Constance Miriam Purdue (née Soljak) was born in 1912 and grew up in Northcote, Auckland. Her father, Peter Soljak, was a Croatian-born gum digger and restauranter while her mother, Miriam Soljak (née Cummings), was a notable leftist political activist and founding member of the New Zealand Family Planning Association. Purdue credited her interest in political activism to her mother and the challenges she faced being married to a Dalmatian during the First-World War.[3] Soljak lost her English citizenship because of her marriage and was forced to register as an enemy alien.[4] With her seventh child on the way, Soljak registered as an alien but made the constable witness she did so, ‘under protest.’ Soljak subsequently joined the Women’s Branch of the Labour Party and the International Women’s League for Peace and Freedom and had the law changed. Motivated by her mother’s political idealism, Purdue spent her life protesting injustices in New Zealand society.

At the age of five, she was hospitalised after she contracted tuberculosis in a knee joint from unpasteurised milk. Later in life, she noted that “most of life has been pain[ful]” due to the TB.[5] She spent some time in Auckland hospital on a charitable bed and recalled that “it was here that I learned my class early and also my difference”[6] She attended a convent school, where she received prizes for theology. She left formal schooling at the age of eleven.[7] Purdue was married at the age of twenty. There is little public information about her two marriages, although she described both as ‘unhappy marriages’ ending in divorce.[8] Purdue had three children.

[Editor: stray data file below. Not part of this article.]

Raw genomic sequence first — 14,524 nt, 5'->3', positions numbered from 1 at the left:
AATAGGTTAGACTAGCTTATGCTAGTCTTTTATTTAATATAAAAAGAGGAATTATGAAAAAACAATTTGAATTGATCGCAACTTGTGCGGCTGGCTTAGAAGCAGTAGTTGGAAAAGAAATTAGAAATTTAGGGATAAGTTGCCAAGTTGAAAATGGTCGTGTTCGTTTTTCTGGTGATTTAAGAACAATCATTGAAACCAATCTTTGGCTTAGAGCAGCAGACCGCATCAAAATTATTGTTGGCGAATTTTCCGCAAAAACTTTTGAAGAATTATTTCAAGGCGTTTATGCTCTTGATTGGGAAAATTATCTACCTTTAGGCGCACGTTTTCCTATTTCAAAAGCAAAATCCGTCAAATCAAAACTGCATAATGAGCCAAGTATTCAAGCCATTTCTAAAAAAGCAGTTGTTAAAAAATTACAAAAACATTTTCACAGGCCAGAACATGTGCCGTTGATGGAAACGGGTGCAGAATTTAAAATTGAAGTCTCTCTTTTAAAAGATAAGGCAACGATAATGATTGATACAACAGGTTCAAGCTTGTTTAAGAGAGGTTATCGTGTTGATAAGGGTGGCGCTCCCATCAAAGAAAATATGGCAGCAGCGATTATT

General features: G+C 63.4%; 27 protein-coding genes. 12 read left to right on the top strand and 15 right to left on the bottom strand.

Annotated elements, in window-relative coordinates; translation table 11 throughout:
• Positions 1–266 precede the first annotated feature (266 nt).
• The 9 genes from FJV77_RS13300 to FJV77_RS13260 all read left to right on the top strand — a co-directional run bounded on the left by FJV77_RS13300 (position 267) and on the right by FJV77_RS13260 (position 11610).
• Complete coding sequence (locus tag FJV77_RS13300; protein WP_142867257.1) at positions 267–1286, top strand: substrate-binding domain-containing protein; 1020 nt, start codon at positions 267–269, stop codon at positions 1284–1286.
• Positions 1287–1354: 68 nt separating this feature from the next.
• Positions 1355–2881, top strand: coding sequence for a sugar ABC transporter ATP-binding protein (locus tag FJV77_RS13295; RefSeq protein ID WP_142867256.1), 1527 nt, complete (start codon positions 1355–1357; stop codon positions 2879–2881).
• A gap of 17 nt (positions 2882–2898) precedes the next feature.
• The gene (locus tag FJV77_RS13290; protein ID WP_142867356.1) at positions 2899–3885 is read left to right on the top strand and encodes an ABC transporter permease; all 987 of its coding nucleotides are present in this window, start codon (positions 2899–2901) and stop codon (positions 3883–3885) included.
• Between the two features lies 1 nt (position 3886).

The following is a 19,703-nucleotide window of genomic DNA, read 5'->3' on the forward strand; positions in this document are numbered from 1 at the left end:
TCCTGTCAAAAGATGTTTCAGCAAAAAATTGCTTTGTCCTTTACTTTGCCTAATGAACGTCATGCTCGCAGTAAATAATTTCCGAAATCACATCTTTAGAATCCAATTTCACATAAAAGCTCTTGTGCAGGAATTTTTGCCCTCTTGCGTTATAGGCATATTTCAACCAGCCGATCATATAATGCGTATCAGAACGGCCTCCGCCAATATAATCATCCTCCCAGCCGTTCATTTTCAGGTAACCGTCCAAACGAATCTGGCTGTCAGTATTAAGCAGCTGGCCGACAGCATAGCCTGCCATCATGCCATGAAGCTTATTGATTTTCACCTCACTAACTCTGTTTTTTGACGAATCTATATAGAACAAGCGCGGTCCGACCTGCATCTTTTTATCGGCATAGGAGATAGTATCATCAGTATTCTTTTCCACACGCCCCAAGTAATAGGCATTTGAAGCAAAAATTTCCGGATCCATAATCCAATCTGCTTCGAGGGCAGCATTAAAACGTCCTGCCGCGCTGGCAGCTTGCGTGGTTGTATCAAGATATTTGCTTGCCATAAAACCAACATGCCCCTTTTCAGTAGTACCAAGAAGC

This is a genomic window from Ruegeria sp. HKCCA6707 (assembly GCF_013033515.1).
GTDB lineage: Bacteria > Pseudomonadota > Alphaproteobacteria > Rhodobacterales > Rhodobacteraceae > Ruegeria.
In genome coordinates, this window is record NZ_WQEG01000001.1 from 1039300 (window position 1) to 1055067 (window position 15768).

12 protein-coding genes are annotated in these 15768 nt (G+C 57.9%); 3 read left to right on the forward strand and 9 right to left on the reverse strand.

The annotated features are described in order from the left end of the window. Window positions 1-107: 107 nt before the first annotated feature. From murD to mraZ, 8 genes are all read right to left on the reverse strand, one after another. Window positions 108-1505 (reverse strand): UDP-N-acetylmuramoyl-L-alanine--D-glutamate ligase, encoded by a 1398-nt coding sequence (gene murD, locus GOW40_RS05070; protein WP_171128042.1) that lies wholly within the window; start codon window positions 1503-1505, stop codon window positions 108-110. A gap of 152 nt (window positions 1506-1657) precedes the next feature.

At sixteen, she became the secretary of the Young Communist League, sold their books and distributed materials about sex education.[9] Her support for communist ideology eventually gave way to support of Social-Democratic ideas and reforming industrial relations. She joined the Labour Party and, in 1967, was appointed to the Social Welfare office at the Auckland Clerical Workers Union. Confronted with low engagement by female members, Purdue organised social activities such as a luncheon club, self-improvement classes, fashion parades, holiday motels and counselling services to make female members more proactive in the union.[10]

In the late 1960s, Purdue joined the Council for Equal Pay and Opportunity as secretary and was effective in advancing the cause through campaigns.[11] Although the Government Service Equal Pay Act had passed in 1960, women still faced challenges, particularly in the private sector. As one woman, interviewed by Television New Zealand, stated at the time, “I don’t like the idea of equal pay for women. I feel that the male has to have something left, even if it’s just a little bit of extra money in his pay packet every week. I think we are going to rob him of his ego.”[12] Purdue championed the right of women to enter the workforce and that they should have the same pay and opportunities as men. In her own words, she sought to challenge the idea that there were ‘jobs for women and jobs for men.’[13] She hoped to change the attitudes of women about education and work. She wanted women to take the ‘long term view, that you are going to have a long working life, so that they see that as important and do become skilled.’[14] Purdue was influential in the passing of the Equal Pay Act in 1972.

In 1969, she joined the women’s liberation movement at Auckland University and in 1971 assisted with Australian feminist Germaine Greer’s tour of New Zealand.[15] In 1972, Purdue and Sue Kedley formed the National Organisation of Women (NOW), with Purdue the first president of the Auckland Branch.[16] In 1972 and 1973, she led protests against gender segregation in ‘situation vacant’ advertisements and for women to be allowed to work as newsreaders on TV and radio.[17]